I was 28 years old and making decent money in a bookkeeping job with lots of possibilities for promotion. Yet what I really wanted was to become a writer. No matter how much I tried to break out of the path I had carved for myself, every interviewer took one look at my extensive bookkeeping background and couldn't see past it. I had the writing ability but not the experience. I needed to find a way to show potential employers that there was a capable writer sitting before them. My solution? Volunteering.
My first stop was my local GLBT (gay, lesbian, bisexual and transgender) newspaper. It was a nonprofit operated almost entirely by volunteers. When I asked the folks there if I could write for them, they were happy to have me. Before I knew it, I had my first published byline. Because I had the talent and, now, some samples of my published work, I eventually caught the attention of people who were willing to pay me to write.
Volunteering is a terrific way to expand your skill set. If you are comfortable revealing your orientation, you can also help out the GLBT community while building those skills. Take a look at your local GLBT publication's resource section and you'll find a long list of nonprofit organizations eager for help with areas such as:
- Grant writing.
- Database management.
- Web site development.
- Newsletter layout.
- Event planning.
- Volunteer management.
If you already possess the skills, you'll be a treasured gift to some underfunded nonprofit. But even if you just want to learn a new skill, you'll probably find someone more than willing to mentor you as a volunteer and turn you into an expert in your own right. You may not be able to start in your ideal position, but if you feel the opportunity to learn is there and you support the work the organization is doing, then it will be worth putting in some extra time.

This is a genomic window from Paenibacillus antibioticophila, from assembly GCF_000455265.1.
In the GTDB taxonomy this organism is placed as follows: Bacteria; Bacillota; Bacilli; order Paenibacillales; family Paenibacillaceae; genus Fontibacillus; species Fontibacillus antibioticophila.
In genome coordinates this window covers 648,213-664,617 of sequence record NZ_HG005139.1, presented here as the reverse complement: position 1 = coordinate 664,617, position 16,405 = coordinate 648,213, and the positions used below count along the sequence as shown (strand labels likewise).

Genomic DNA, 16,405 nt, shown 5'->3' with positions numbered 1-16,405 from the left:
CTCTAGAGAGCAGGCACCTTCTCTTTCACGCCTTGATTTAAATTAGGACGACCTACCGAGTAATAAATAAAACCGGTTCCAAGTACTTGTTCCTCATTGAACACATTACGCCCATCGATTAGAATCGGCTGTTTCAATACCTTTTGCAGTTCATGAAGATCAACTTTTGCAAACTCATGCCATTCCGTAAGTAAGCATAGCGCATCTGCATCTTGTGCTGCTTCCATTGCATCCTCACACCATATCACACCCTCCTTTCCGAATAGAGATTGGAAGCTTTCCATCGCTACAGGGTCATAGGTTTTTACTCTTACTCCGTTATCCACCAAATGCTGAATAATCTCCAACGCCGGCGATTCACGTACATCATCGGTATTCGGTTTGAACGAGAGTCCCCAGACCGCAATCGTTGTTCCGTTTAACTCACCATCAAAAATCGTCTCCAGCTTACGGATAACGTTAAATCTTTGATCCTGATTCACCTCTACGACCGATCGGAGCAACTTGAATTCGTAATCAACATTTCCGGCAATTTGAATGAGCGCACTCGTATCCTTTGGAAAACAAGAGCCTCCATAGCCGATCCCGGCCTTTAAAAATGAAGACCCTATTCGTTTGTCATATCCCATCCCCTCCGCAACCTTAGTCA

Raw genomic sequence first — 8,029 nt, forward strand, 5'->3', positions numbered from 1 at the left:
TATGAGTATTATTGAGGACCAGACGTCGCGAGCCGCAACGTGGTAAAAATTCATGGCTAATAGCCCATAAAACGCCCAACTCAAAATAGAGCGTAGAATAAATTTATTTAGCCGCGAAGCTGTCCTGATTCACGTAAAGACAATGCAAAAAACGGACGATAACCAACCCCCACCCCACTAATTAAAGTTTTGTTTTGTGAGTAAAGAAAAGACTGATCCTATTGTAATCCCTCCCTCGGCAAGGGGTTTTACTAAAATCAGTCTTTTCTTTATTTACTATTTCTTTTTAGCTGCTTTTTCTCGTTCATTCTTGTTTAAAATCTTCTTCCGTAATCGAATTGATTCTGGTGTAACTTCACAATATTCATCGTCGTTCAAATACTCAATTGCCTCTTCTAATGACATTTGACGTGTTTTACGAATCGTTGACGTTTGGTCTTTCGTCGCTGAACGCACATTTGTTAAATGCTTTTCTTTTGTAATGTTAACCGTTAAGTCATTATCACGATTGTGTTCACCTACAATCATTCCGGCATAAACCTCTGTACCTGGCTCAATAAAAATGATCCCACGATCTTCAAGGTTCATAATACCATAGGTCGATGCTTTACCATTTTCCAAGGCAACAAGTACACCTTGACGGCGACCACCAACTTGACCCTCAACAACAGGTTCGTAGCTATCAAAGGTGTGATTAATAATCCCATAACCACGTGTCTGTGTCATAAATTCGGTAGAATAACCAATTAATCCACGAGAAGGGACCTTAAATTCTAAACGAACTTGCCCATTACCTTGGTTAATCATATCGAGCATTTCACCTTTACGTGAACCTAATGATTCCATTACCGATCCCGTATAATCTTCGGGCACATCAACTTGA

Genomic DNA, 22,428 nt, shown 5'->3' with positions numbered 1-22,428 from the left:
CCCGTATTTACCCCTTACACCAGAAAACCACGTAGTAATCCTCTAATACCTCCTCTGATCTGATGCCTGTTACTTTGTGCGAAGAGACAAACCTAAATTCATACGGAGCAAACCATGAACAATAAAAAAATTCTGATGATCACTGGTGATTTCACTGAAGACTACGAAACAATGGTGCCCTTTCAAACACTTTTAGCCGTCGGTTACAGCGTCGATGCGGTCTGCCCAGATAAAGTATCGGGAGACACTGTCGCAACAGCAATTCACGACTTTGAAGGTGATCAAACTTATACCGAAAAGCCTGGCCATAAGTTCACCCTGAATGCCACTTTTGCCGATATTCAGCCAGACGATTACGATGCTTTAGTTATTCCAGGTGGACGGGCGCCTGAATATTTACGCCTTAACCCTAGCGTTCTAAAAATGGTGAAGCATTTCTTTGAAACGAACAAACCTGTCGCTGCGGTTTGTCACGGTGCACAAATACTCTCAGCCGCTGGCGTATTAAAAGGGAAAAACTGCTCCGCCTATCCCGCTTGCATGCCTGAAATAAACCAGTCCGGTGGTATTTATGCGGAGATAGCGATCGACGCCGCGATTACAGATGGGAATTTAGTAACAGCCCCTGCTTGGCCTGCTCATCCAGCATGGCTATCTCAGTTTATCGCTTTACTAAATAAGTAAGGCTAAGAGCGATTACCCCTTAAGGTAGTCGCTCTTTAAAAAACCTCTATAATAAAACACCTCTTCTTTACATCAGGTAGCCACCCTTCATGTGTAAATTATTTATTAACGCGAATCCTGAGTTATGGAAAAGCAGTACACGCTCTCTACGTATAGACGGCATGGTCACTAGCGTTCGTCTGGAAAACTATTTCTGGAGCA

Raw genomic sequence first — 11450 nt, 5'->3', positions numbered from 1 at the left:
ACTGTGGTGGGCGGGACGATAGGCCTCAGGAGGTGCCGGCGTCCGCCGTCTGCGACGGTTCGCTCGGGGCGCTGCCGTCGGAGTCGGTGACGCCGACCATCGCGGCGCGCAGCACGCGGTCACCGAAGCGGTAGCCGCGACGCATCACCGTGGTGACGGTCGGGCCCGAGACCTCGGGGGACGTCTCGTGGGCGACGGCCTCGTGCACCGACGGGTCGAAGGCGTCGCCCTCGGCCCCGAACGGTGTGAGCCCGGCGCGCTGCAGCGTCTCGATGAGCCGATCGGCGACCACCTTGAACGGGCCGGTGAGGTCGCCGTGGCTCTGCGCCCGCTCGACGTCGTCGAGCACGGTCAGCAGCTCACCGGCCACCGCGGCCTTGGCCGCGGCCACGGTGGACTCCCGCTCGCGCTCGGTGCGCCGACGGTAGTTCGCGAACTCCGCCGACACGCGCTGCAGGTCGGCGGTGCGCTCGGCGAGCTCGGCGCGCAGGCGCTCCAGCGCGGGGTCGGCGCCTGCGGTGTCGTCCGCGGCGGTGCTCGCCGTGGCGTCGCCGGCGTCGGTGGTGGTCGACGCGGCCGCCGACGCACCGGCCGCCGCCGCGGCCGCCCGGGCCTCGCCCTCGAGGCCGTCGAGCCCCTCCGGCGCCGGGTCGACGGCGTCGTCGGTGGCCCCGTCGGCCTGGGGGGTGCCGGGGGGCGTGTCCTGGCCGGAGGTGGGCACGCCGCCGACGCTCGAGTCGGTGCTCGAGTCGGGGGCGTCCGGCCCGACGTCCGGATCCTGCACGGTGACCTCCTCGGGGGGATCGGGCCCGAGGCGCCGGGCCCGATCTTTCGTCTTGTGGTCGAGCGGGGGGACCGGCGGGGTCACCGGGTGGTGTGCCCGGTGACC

What's the First Step?
Think about what you'd really like to be doing that isn't reflected in your resume. Now think about the organizations in your community that could use that skill or teach you more about it while you're helping them. AIDS service organizations are a good example, because they need volunteers with a wide variety of skills, including office work, peer counseling and educational outreach.
Unfamiliar with the agencies in your area? Start at GayData.com to find an GLBT paper near you. Check the community resource listings and classified ads to find an organization that may need you.
Remember: Your skills and experience are valuable to a future employer, no matter how or where you learned them or how much or little someone else paid you to gain them.